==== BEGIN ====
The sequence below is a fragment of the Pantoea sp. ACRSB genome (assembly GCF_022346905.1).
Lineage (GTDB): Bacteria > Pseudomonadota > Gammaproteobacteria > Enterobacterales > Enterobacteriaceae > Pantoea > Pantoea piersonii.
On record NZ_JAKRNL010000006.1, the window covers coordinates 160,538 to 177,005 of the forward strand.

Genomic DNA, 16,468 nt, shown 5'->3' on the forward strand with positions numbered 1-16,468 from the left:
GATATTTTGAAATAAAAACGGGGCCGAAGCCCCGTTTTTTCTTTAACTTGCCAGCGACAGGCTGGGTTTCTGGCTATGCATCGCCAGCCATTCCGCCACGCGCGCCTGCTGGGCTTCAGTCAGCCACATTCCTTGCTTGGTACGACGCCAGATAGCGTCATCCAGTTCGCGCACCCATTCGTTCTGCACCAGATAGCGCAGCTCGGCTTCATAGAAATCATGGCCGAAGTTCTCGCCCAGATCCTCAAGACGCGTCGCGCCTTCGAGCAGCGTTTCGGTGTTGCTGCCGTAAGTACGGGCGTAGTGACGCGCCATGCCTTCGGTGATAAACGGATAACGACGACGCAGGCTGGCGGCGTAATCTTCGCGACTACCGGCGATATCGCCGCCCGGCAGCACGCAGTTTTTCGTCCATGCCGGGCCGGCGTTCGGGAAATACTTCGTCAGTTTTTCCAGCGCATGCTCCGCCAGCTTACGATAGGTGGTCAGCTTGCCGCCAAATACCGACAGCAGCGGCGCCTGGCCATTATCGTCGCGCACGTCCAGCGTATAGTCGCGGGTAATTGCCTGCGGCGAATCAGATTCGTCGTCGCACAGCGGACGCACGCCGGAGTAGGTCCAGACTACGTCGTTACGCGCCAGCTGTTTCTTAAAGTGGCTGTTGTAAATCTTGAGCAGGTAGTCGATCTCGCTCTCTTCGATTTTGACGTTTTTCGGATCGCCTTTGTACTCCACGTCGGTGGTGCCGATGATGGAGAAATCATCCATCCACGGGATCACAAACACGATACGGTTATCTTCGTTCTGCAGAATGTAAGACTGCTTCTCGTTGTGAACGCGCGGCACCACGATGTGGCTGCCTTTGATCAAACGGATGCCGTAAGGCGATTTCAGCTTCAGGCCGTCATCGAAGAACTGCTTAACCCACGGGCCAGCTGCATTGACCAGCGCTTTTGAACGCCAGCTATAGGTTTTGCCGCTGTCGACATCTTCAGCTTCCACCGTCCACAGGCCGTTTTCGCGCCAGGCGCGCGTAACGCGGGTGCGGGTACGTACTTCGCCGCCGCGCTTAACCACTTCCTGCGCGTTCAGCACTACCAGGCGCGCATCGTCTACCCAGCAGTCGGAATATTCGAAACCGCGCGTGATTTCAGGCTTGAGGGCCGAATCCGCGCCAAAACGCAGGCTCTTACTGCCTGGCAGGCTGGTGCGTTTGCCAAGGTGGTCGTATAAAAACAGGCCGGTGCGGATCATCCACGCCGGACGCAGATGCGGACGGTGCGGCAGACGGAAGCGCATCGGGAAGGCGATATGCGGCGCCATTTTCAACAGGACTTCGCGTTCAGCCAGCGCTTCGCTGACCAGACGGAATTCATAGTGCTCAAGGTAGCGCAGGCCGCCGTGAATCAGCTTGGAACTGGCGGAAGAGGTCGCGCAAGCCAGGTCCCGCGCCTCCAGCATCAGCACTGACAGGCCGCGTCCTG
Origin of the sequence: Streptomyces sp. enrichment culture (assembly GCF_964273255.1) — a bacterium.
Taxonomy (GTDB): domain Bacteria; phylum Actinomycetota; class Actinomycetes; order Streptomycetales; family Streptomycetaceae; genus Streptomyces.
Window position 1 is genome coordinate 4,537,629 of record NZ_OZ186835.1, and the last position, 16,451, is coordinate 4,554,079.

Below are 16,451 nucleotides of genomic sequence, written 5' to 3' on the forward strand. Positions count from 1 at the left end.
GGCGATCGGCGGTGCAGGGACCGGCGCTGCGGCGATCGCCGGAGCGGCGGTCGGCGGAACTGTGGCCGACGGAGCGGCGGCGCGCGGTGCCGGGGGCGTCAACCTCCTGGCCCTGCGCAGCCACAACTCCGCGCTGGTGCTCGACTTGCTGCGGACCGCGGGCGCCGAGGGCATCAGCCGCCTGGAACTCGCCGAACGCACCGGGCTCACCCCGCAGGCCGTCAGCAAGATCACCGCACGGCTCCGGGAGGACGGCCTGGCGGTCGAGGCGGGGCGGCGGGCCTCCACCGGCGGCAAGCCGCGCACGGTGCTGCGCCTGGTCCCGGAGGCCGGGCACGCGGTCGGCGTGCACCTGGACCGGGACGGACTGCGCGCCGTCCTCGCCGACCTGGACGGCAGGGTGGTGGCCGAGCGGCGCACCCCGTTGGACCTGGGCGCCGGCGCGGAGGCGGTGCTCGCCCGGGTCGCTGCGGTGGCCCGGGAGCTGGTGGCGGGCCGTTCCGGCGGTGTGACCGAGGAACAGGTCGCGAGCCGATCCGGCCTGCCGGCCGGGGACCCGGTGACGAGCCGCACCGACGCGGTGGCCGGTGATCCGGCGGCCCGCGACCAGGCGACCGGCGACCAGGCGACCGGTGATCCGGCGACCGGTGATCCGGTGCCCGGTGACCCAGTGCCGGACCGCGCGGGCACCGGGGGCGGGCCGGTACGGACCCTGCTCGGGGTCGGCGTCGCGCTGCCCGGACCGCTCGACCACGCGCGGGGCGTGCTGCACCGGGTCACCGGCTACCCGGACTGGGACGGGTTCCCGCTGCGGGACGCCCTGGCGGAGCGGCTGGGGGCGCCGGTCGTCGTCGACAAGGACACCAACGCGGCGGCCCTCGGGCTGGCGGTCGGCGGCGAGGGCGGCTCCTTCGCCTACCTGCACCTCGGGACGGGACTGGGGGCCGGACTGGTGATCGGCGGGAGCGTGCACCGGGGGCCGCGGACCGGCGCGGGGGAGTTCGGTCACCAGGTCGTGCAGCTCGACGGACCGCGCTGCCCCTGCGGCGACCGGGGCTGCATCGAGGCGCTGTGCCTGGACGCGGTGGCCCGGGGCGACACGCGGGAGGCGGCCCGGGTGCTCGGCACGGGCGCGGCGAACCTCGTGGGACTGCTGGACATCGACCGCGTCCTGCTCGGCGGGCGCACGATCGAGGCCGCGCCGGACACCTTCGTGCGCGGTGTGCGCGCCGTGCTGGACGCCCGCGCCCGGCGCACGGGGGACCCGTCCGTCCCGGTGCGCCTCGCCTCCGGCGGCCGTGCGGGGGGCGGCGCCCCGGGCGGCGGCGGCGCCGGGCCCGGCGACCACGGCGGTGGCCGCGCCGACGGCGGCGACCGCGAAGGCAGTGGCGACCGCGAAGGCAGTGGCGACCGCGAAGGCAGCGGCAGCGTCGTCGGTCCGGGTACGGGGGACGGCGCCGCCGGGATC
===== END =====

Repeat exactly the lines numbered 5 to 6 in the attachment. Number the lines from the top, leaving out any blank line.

GATATTTTGAAATAAAAACGGGGCCGAAGCCCCGTTTTTTCTTTAACTTGCCAGCGACAGGCTGGGTTTCTGGCTATGCATCGCCAGCCATTCCGCCACGCGCGCCTGCTGGGCTTCAGTCAGCCACATTCCTTGCTTGGTACGACGCCAGATAGCGTCATCCAGTTCGCGCACCCATTCGTTCTGCACCAGATAGCGCAGCTCGGCTTCATAGAAATCATGGCCGAAGTTCTCGCCCAGATCCTCAAGACGCGTCGCGCCTTCGAGCAGCGTTTCGGTGTTGCTGCCGTAAGTACGGGCGTAGTGACGCGCCATGCCTTCGGTGATAAACGGATAACGACGACGCAGGCTGGCGGCGTAATCTTCGCGACTACCGGCGATATCGCCGCCCGGCAGCACGCAGTTTTTCGTCCATGCCGGGCCGGCGTTCGGGAAATACTTCGTCAGTTTTTCCAGCGCATGCTCCGCCAGCTTACGATAGGTGGTCAGCTTGCCGCCAAATACCGACAGCAGCGGCGCCTGGCCATTATCGTCGCGCACGTCCAGCGTATAGTCGCGGGTAATTGCCTGCGGCGAATCAGATTCGTCGTCGCACAGCGGACGCACGCCGGAGTAGGTCCAGACTACGTCGTTACGCGCCAGCTGTTTCTTAAAGTGGCTGTTGTAAATCTTGAGCAGGTAGTCGATCTCGCTCTCTTCGATTTTGACGTTTTTCGGATCGCCTTTGTACTCCACGTCGGTGGTGCCGATGATGGAGAAATCATCCATCCACGGGATCACAAACACGATACGGTTATCTTCGTTCTGCAGAATGTAAGACTGCTTCTCGTTGTGAACGCGCGGCACCACGATGTGGCTGCCTTTGATCAAACGGATGCCGTAAGGCGATTTCAGCTTCAGGCCGTCATCGAAGAACTGCTTAACCCACGGGCCAGCTGCATTGACCAGCGCTTTTGAACGCCAGCTATAGGTTTTGCCGCTGTCGACATCTTCAGCTTCCACCGTCCACAGGCCGTTTTCGCGCCAGGCGCGCGTAACGCGGGTGCGGGTACGTACTTCGCCGCCGCGCTTAACCACTTCCTGCGCGTTCAGCACTACCAGGCGCGCATCGTCTACCCAGCAGTCGGAATATTCGAAACCGCGCGTGATTTCAGGCTTGAGGGCCGAATCCGCGCCAAAACGCAGGCTCTTACTGCCTGGCAGGCTGGTGCGTTTGCCAAGGTGGTCGTATAAAAACAGGCCGGTGCGGATCATCCACGCCGGACGCAGATGCGGACGGTGCGGCAGACGGAAGCGCATCGGGAAGGCGATATGCGGCGCCATTTTCAACAGGACTTCGCGTTCAGCCAGCGCTTCGCTGACCAGACGGAATTCATAGTGCTCAAGGTAGCGCAGGCCGCCGTGAATCAGCTTGGAACTGGCGGAAGAGGTCGCGCAAGCCAGGTCCCGCGCCTCCAGCATCAGCACTGACAGGCCGCGTCCTG
Origin of the sequence: Streptomyces sp. enrichment culture (assembly GCF_964273255.1) — a bacterium.